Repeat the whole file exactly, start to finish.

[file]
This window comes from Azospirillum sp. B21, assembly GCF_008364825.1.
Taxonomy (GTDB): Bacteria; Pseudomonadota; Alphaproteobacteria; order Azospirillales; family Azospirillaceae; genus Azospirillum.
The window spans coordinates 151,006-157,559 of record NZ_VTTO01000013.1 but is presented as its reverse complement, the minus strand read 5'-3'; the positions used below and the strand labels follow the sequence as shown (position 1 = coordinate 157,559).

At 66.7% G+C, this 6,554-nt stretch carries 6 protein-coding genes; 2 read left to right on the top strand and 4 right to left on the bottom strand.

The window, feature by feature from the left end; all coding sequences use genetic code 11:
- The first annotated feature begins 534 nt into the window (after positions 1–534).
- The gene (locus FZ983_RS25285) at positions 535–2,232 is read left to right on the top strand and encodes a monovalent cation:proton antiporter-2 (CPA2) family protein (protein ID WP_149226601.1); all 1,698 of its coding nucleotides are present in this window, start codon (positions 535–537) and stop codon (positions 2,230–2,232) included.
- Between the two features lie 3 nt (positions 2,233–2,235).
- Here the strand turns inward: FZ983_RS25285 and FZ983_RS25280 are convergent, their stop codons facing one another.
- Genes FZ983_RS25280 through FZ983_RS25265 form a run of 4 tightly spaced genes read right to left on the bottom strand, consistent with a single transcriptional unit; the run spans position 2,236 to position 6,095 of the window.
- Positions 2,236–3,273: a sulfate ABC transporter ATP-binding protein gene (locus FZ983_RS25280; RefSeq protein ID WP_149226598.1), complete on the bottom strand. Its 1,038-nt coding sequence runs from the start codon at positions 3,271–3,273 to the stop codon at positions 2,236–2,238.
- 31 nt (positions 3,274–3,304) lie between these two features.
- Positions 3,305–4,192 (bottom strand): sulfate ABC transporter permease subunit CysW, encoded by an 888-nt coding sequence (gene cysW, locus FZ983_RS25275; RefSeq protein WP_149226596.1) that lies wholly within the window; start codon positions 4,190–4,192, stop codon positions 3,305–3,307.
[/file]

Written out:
This window comes from Azospirillum sp. B21, assembly GCF_008364825.1.
Taxonomy (GTDB): Bacteria; Pseudomonadota; Alphaproteobacteria; order Azospirillales; family Azospirillaceae; genus Azospirillum.
The window spans coordinates 151,006-157,559 of record NZ_VTTO01000013.1 but is presented as its reverse complement, the minus strand read 5'-3'; the positions used below and the strand labels follow the sequence as shown (position 1 = coordinate 157,559).

At 66.7% G+C, this 6,554-nt stretch carries 6 protein-coding genes; 2 read left to right on the top strand and 4 right to left on the bottom strand.

The window, feature by feature from the left end; all coding sequences use genetic code 11:
- The first annotated feature begins 534 nt into the window (after positions 1–534).
- The gene (locus FZ983_RS25285) at positions 535–2,232 is read left to right on the top strand and encodes a monovalent cation:proton antiporter-2 (CPA2) family protein (protein ID WP_149226601.1); all 1,698 of its coding nucleotides are present in this window, start codon (positions 535–537) and stop codon (positions 2,230–2,232) included.
- Between the two features lie 3 nt (positions 2,233–2,235).
- Here the strand turns inward: FZ983_RS25285 and FZ983_RS25280 are convergent, their stop codons facing one another.
- Genes FZ983_RS25280 through FZ983_RS25265 form a run of 4 tightly spaced genes read right to left on the bottom strand, consistent with a single transcriptional unit; the run spans position 2,236 to position 6,095 of the window.
- Positions 2,236–3,273: a sulfate ABC transporter ATP-binding protein gene (locus FZ983_RS25280; RefSeq protein ID WP_149226598.1), complete on the bottom strand. Its 1,038-nt coding sequence runs from the start codon at positions 3,271–3,273 to the stop codon at positions 2,236–2,238.
- 31 nt (positions 3,274–3,304) lie between these two features.
- Positions 3,305–4,192 (bottom strand): sulfate ABC transporter permease subunit CysW, encoded by an 888-nt coding sequence (gene cysW, locus FZ983_RS25275; RefSeq protein WP_149226596.1) that lies wholly within the window; start codon positions 4,190–4,192, stop codon positions 3,305–3,307.